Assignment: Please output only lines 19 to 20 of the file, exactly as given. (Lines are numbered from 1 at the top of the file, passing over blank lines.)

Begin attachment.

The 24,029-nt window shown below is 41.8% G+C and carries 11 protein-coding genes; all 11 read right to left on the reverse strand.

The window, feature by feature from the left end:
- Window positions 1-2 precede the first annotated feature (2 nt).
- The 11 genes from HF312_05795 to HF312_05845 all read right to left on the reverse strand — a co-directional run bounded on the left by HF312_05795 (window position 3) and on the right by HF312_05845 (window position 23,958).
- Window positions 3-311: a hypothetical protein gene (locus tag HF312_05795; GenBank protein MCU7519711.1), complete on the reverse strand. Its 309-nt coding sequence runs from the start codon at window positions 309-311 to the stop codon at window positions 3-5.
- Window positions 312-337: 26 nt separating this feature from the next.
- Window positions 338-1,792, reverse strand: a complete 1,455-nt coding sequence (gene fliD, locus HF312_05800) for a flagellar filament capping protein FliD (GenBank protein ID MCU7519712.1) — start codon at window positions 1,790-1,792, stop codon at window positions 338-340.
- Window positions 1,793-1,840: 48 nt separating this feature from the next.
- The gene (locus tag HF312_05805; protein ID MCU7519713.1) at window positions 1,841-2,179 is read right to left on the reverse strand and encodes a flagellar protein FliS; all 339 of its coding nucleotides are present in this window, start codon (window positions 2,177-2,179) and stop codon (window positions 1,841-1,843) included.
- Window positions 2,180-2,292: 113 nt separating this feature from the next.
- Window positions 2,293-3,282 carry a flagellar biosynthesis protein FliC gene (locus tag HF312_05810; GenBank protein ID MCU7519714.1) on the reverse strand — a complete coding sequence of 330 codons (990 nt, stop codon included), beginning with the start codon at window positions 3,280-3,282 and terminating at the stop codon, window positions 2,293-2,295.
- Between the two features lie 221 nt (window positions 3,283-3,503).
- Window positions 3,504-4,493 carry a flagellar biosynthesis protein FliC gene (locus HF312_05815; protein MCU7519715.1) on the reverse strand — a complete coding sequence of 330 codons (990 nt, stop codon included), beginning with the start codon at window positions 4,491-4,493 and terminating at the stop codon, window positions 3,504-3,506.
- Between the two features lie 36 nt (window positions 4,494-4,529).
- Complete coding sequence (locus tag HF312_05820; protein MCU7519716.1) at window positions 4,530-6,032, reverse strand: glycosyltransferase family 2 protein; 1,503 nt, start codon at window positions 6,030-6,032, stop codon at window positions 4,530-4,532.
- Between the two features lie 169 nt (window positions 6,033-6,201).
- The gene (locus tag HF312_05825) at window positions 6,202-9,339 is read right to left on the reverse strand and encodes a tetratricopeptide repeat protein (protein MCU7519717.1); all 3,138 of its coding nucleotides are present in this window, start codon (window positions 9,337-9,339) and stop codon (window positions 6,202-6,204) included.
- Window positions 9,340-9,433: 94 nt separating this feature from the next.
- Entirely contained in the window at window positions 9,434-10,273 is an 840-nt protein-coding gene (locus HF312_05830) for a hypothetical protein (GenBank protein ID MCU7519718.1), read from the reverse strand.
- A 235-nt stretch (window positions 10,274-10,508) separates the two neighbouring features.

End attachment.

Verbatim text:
- Entirely contained in the window at window positions 9,434-10,273 is an 840-nt protein-coding gene (locus HF312_05830) for a hypothetical protein (GenBank protein ID MCU7519718.1), read from the reverse strand.
- A 235-nt stretch (window positions 10,274-10,508) separates the two neighbouring features.